What Does the New York Times Have Against Texas A&M?
What does the New York Times have against Texas A&M, a rare public university whose student body leans right? Manny Fernandez reported Saturday from the campus in College Station, on an illegal immigrant who lost his bid for student body president: "Vying for Campus President, Illegal Immigrant Gets a Gamut of Responses." Who was to blame? A conservative student body who made him feel unwelcome.
Jose Luis Zelaya stood with a crowd of other students waiting to hear the news. It was election day at Texas A&M University here, and he was running for student body president. A victory for Mr. Zelaya, a 24-year-old graduate student from Honduras, would make history at Texas A&M: He would become its first Hispanic student body president -- and the first illegal immigrant to hold the position.
He came in fourth.
For Mr. Zelaya and the other roughly 300 Texas A&M students who are illegal immigrants, feeling both welcome and unwelcome are part of life at one of the most conservative colleges in the country. On the one hand, Mr. Zelaya and other undocumented students receive support and encouragement from university administrators, faculty members and fellow students. As Mr. Zelaya walked around campus recently, he greeted Hispanic and white friends, talked about an encouraging Facebook message he received from the university’s president, R. Bowen Loftin, after the election and hugged Marisa Suhm, the assistant director of the Department of Multicultural Services. When Mr. Zelaya graduated in December with a bachelor’s degree, he led the invocation at the ceremony.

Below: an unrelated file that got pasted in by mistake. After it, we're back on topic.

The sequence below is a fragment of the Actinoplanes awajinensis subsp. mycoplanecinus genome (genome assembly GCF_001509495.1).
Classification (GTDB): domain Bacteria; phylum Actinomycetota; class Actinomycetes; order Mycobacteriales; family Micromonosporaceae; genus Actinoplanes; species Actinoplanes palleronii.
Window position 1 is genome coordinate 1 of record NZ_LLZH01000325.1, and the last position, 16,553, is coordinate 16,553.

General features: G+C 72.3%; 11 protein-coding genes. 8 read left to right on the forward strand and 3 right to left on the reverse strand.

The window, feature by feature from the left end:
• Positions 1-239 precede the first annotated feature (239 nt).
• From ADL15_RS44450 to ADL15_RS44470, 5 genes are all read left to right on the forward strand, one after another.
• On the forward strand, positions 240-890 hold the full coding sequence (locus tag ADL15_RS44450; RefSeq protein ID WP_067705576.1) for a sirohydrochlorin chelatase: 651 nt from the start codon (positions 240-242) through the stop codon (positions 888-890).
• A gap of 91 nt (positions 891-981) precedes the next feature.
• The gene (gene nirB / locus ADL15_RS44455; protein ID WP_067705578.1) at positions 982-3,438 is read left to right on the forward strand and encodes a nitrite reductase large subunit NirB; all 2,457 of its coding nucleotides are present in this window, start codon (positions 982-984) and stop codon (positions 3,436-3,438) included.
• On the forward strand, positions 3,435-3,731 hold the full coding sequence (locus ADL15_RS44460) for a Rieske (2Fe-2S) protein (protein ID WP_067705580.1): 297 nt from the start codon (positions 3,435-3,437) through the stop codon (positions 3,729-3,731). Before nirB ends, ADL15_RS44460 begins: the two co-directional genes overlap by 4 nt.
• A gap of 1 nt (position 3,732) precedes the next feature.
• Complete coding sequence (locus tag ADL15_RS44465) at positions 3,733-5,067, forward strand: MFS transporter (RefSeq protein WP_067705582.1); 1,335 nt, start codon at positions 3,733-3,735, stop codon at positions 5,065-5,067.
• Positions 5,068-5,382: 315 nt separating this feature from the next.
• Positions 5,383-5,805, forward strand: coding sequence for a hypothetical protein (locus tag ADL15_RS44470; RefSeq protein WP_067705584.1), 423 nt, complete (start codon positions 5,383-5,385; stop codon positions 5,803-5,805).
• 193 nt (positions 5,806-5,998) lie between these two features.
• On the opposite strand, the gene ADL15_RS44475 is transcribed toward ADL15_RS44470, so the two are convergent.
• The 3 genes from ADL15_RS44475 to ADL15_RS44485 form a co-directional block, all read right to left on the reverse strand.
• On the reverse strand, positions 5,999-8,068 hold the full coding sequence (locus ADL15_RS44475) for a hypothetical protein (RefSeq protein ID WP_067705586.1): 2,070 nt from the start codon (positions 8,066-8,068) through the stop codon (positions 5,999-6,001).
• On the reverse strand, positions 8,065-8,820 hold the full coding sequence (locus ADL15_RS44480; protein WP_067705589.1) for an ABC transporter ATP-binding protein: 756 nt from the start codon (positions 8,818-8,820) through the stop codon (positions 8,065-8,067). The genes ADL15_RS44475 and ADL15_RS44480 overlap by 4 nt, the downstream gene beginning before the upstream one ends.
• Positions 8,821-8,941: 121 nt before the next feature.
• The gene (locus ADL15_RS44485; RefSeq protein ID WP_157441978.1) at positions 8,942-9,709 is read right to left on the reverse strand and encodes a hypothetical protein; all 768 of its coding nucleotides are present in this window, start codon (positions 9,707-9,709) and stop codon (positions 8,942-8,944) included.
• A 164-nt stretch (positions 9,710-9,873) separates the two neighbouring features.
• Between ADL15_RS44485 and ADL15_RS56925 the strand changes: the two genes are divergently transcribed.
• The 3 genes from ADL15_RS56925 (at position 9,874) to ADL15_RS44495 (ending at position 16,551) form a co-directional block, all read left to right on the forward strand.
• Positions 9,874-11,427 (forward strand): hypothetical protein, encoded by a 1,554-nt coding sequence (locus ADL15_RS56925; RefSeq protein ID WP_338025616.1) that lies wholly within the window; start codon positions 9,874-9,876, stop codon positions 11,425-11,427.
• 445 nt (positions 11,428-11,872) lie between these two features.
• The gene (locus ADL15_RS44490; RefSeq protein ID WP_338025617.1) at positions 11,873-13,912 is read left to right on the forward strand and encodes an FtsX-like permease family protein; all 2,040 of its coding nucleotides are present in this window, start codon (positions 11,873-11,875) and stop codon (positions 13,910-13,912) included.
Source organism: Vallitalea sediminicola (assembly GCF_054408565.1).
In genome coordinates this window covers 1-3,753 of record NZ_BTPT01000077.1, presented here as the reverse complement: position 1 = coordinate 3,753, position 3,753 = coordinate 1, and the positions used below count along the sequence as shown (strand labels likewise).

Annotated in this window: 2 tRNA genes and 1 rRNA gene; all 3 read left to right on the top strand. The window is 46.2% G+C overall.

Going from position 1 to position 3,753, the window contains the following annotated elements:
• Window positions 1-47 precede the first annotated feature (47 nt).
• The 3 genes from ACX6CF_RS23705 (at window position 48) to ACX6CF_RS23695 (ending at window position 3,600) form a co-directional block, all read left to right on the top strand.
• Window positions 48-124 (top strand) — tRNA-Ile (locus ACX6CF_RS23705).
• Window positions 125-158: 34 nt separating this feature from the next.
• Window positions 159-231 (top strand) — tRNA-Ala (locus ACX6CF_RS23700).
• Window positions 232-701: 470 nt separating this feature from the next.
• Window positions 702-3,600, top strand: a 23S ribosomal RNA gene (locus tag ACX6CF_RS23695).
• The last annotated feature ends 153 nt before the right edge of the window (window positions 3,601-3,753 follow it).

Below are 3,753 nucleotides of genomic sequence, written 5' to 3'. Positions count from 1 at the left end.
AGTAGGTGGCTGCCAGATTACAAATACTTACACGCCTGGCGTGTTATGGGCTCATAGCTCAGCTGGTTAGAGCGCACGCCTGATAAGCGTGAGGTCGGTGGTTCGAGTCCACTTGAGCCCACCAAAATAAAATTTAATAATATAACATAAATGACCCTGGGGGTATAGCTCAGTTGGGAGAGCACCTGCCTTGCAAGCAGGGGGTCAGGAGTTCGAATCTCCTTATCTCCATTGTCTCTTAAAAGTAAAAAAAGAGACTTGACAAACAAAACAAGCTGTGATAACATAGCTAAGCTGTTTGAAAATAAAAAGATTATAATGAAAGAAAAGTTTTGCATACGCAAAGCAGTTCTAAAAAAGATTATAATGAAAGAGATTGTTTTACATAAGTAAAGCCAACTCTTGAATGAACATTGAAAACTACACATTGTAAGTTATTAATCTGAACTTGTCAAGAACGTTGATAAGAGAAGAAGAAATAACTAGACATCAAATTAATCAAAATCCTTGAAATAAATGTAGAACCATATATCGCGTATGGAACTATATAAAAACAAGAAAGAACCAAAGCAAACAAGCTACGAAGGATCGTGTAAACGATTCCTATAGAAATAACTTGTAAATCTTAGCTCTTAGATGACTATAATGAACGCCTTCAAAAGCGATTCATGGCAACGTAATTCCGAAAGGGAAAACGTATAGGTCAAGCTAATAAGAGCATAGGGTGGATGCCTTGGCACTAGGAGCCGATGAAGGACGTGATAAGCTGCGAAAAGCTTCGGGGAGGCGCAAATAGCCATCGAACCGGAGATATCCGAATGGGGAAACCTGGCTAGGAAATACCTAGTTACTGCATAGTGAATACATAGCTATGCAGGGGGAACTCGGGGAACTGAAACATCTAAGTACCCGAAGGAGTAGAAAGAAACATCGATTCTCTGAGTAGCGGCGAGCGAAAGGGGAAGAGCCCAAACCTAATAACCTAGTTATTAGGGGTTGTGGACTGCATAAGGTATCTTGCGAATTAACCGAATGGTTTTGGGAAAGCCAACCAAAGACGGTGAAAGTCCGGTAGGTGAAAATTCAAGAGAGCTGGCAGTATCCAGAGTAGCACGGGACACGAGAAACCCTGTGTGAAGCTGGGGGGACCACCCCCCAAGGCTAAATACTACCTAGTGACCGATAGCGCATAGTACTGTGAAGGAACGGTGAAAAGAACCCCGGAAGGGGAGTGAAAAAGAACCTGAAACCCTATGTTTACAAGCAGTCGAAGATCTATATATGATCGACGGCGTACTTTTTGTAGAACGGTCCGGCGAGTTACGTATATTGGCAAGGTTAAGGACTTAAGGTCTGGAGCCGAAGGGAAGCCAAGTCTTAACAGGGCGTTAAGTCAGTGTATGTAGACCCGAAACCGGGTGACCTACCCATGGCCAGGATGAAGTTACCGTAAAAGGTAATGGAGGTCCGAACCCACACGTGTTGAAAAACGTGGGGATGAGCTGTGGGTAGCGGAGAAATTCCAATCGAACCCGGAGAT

Yet at the same time, undocumented students say they have been made to feel unwelcome. At last year’s rally, a student who is a member of a campus conservative group approached Mr. Zelaya and bluntly told him that he had reported him to the federal immigration authorities. In 2010, the student senate passed a bill opposing the state law that allows illegal immigrants to qualify for in-state tuition rates at public colleges and universities, though it was vetoed by the student body president.
Fernandez granted two paragraphs to the views of opposing students, then continued the sympathy tour on the plight of illegals on such a "conservative" campus.
While many undocumented students found Mr. Zelaya’s campaign inspiring, his defeat was a reminder to some of the difficulties they face gaining widespread acceptance on a campus that last year came in third in the Princeton Review’s rankings of colleges with the most conservative students. “I think we could have won” the election in any other university, said Greisa Martinez, 23, an undocumented student who co-founded a group with Mr. Zelaya called the Council for Minority Student Affairs. She said a Hispanic student told her of being in a class during which the professor, discussing the growth of Hispanics in Texas, said the state could have a Hispanic governor in the future. A number of students in the class hissed.
The Times is fixated on Texas A&M, a rare public university that leans to the right. Reporter Michael Brick hypocritically attacked conservative campus activists in an October 16, 2009 story for displaying"unchecked fervor," which "can be a raw and fearsome thing." They had previously the"embarrassed the university by throwing eggs at a picture of Mr. Obama." But If defacing a picture of a president is an automatic embarrassment, then every other college in America should be red-faced, since posters of Bush as Hitler were pretty much de rigueur at any decent campus protest.
An October 11, 2011 nonsense story on Texas Gov. Rick Perry's "racist" rock featured this slam: "in 1968, Mr. Perry left home for Texas A&M, a deeply conservative university whose yearbooks early in the century included Ku Klux Klan-robed students and a dairy group called the Kream and Kow Klub....blacks still made up less than 1 percent of the student body."